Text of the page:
You choose, we deliver
If you are interested in this story, you might be interested in others from The Journal Gazette. Go to www.journalgazette.net/newsletter and pick the subjects you care most about. We'll deliver your customized daily news report at 3 a.m. Fort Wayne time, right to your email.

Editorial columns

  • Exchange students learn Hoosier ways
    Throughout this month, 40 AFS international high school students from 21 countries are scheduled to arrive in Indiana.
  • Use common sense in Common Core debate
    The national debate over Common Core State Standards has intensified in recent months as several states have begun rejecting the standards in favor of drafting their own. My home state, Indiana, was the first to choose this path.
  • New censorship study reveals what Beijing fears
    While living for more than a decade in China, and using its thriving social media, no question came to mind quite so often as: “Who is the idiot who just censored that online post, and what on Earth was so dangerous about it?
Advertisement

Mental health care not luxury

Recently, I’ve been getting an unusually large number of phone calls from folks concerned about the state of our mental health systems in Indiana. I’m often asked what can we do to make the systems work better.

I am the director of the Carriage House in Fort Wayne, an internationally recognized and evidence-based program working with adults who have serious mental illnesses. They include people with diagnoses such as schizophrenia, bipolar disorder and major depression, among others.

Usually, when people call, I get to respond with incredible stories of resilience and recovery. I get to share how treatment works and how our non-traditional program is so successful.

I get to tell stories about the hundreds of people who have gone back to work and school, moved into better places and stayed out of the hospital.

These kinds of outcomes benefit the entire community and change the lives of individuals and families. In addition, they reduce health care costs and keep taxpayer dollars from being spent needlessly on more expensive kinds of care.

But when talk turns to the larger mental health system – and mental health funding – responding is less enjoyable. That’s because it’s not working here in Indiana. The last couple of years have seen dramatic cuts to a system that was already underfunded. Effective programs such as the Carriage House receive support from private donors, but no longer receive any government support and are in danger of closing. Most other providers have cut critical programs and laid off staff.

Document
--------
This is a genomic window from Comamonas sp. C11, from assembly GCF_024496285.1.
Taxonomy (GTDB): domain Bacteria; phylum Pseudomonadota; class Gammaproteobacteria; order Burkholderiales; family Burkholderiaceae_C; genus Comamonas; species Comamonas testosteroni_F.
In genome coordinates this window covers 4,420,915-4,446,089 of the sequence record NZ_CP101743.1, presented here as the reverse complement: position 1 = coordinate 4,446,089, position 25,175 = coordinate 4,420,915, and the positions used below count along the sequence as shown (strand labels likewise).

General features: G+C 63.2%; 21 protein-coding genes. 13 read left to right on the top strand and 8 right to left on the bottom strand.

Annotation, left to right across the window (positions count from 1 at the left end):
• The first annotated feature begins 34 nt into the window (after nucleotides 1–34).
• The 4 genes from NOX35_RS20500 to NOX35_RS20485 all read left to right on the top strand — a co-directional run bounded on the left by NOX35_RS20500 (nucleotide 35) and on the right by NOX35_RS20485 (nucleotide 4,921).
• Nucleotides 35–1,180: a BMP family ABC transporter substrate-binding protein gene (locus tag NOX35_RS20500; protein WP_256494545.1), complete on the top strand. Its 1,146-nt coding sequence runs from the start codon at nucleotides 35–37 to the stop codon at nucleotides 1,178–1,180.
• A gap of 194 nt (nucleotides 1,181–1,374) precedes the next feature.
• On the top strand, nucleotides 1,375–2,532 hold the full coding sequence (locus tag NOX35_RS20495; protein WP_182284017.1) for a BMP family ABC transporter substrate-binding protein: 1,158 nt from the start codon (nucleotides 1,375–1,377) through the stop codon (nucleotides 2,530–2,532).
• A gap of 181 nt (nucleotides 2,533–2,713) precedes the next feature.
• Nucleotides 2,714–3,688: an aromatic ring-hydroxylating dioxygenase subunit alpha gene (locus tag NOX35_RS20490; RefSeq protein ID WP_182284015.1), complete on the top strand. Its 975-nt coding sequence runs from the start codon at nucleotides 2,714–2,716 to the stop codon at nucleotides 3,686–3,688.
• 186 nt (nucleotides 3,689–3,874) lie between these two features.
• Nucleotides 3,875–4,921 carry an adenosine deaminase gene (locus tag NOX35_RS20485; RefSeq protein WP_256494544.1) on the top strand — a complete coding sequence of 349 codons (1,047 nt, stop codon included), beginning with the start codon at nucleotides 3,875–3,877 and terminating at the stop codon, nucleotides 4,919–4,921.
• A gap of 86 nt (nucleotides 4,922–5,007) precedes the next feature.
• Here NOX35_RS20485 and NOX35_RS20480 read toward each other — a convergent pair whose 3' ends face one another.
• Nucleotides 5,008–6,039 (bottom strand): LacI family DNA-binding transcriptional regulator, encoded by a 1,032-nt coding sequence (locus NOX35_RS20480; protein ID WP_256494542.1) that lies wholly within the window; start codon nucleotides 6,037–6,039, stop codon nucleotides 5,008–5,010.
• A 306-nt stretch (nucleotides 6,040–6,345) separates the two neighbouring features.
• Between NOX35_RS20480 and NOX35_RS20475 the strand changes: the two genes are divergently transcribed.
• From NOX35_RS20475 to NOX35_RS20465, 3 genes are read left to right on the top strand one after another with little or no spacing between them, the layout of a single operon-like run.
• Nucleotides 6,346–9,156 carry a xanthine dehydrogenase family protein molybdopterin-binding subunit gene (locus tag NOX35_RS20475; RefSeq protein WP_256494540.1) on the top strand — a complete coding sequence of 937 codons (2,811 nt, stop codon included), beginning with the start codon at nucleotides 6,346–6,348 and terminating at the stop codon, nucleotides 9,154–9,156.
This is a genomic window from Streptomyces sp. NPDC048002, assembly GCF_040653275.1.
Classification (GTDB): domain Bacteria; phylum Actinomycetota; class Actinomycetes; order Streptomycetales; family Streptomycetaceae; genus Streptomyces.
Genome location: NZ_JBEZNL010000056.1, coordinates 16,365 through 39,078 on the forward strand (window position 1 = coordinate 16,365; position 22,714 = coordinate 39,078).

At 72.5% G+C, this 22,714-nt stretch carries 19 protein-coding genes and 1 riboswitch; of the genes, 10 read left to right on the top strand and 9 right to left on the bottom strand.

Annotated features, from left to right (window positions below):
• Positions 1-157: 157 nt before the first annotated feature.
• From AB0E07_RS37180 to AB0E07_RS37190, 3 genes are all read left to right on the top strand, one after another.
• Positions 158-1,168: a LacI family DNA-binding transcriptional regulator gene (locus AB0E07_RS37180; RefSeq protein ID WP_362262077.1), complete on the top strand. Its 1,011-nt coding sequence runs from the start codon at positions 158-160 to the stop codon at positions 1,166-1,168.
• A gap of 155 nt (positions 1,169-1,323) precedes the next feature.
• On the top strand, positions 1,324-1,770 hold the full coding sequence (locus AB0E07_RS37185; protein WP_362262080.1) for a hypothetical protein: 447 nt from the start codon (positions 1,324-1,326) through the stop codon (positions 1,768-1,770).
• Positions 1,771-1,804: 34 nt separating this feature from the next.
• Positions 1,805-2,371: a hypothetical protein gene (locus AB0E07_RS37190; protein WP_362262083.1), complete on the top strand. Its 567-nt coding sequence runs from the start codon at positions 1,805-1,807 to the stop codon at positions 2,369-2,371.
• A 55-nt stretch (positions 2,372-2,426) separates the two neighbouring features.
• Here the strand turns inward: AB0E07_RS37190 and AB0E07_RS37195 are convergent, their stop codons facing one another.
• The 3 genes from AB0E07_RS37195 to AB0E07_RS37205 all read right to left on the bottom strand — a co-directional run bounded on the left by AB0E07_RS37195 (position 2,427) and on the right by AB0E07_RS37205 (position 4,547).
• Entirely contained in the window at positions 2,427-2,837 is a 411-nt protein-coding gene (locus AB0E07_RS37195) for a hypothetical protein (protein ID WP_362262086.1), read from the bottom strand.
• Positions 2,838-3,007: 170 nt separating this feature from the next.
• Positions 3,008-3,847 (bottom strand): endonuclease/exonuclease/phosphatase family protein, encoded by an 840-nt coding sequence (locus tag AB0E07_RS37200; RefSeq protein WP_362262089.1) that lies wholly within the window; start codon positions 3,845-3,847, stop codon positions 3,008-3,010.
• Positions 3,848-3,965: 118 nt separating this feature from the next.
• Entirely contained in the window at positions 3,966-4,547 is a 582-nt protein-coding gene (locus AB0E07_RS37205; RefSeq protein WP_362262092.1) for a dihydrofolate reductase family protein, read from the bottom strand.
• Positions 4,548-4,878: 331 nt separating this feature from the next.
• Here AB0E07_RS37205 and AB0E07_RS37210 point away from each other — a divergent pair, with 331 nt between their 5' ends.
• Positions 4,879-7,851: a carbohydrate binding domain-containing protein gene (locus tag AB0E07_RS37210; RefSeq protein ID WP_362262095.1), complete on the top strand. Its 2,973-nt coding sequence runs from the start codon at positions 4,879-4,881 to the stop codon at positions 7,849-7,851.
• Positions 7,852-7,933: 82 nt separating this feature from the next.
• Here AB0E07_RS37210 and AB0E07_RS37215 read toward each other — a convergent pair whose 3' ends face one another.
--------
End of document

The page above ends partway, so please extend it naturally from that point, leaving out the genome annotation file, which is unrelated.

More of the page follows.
Addressing these larger systemic issues is challenging. It can seem pretty overwhelming even to those of us who spend a lot of time thinking about it. But one thing is clear: Mental illness is now more common than cancer, diabetes or heart disease. We are all affected by mental illness, and it’s going to take all of us to ensure that those who need assistance get help.

I would love to be able to say that we could fix the funding issue simply by being more efficient, but this isn’t the case. Providers across the state have already cut costs and services to levels that make providing comprehensive, effective treatment impossible.

The hard truth is that we have spent decades removing money from mental health treatment. To address the mental health crisis in Indiana, we’re going to have to prioritize putting it back.

Every day I meet wonderful, compassionate people who ask what they can do to help. Here are a couple of ideas:

•Talk to your legislators at the Indiana Statehouse. Let them know that funding for mental health is a priority – not a luxury. We simply cannot continue to underfund mental health.

•If you are able, donate to the Carriage House or another agency struggling to help those most in need.

It is possible to ensure that everyone with a serious mental illness is getting help. It is within our grasp to have effective, evidence-based treatment available for all Hoosiers. This goal is challenging, but it is not vague and not insurmountable. Please join us in making it a reality.

Andy Wilson is executive director of Carriage House. He wrote this for The Journal Gazette.

Advertisement